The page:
• $200 million to launch a new Solar Manufacturing Accelerator focused on research, development and demonstration that will help create a robust domestic manufacturing sector capable of meeting the Administration’s solar deployment goals without relying on imported goods manufactured using unacceptable labor practices.
  • $500 million for clean energy technologies research at NSF.
  • $204 million to build on DOE’s Energy Earthshots with critical fundamental research in the Office of Science.
  • $723 million for the Office of Science Fusion Energy Sciences research in enabling technologies, advanced computing and simulation, materials, and new partnerships with private fusion efforts.

Emerging Technologies

The Budget promotes world-leading research and innovation boosting American industries and quality American jobs in emerging technologies.

  • $10.5 billion for the National Science Foundation (NSF), an increase of $2 billion from the 2021 funding level, including:
    • $880 million for the recently launched Directorate for Technology, Innovation, and Partnerships, to accelerate the transformation of research into new technologies and solutions to societal and economic challenges.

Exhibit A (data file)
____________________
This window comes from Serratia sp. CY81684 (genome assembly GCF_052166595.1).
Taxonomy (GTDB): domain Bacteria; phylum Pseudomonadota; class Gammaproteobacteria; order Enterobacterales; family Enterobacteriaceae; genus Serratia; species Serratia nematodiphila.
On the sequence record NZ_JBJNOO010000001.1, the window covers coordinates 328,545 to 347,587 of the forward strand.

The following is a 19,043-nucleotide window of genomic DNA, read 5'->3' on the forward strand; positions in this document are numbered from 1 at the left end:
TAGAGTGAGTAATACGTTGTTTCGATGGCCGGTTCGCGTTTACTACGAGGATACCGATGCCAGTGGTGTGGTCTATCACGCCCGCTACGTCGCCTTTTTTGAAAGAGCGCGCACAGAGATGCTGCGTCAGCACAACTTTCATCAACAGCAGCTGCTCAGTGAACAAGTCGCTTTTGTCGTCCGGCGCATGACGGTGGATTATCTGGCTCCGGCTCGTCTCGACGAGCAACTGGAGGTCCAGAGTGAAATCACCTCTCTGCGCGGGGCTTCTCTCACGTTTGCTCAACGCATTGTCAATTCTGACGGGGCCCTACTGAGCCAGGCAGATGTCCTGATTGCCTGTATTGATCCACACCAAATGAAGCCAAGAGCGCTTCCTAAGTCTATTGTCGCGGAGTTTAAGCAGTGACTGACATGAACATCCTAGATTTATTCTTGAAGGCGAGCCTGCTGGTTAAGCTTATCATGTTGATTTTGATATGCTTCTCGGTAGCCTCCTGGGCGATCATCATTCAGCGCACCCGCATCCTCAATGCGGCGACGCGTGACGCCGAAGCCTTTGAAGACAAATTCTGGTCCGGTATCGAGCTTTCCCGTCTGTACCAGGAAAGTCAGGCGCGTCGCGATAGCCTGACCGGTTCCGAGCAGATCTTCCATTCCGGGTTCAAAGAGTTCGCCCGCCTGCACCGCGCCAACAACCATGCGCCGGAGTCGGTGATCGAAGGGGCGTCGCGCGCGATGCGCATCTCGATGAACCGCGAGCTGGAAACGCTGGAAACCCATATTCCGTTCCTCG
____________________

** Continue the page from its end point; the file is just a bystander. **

• $7.8 billion for the Department of Energy’s Office of Science, an increase of 11% from the 2021 level, including $169 million for artificial intelligence (AI) research and $293 million for quantum information sciences (QIS) R&D.
  • $975 million for scientific and technical research and services at the National Institute of Standards and Technology (NIST), an increase of $187 million above 2021 funding, with a focus on artificial intelligence, quantum science, and cybersecurity.
  • $1.4 billion for NASA’s Space Technology R&D portfolio, an increase of $338 million above 2021 funding, to spur U.S. leadership in space technology.

National Security and Economic Resilience

The Budget supports the research, development, and application of technologies that protect American security and strengthen our economic resilience. Investments in security prioritize the reduction of catastrophic biological, nuclear, and cyber risks.

The Budget provides over $83 billion for DOD R&D programs, with increases for hypersonics R&D, QIS R&D, and AI research, including security and safety.

  • $950 million to enable access to measurably secure state-of-the-art defense microelectronics.
  • To strengthen and safeguard the domestic bio-economy, this budget also provides $357 million to grow biomanufacturing capacity to support a more resilient defense manufacturing supply chain.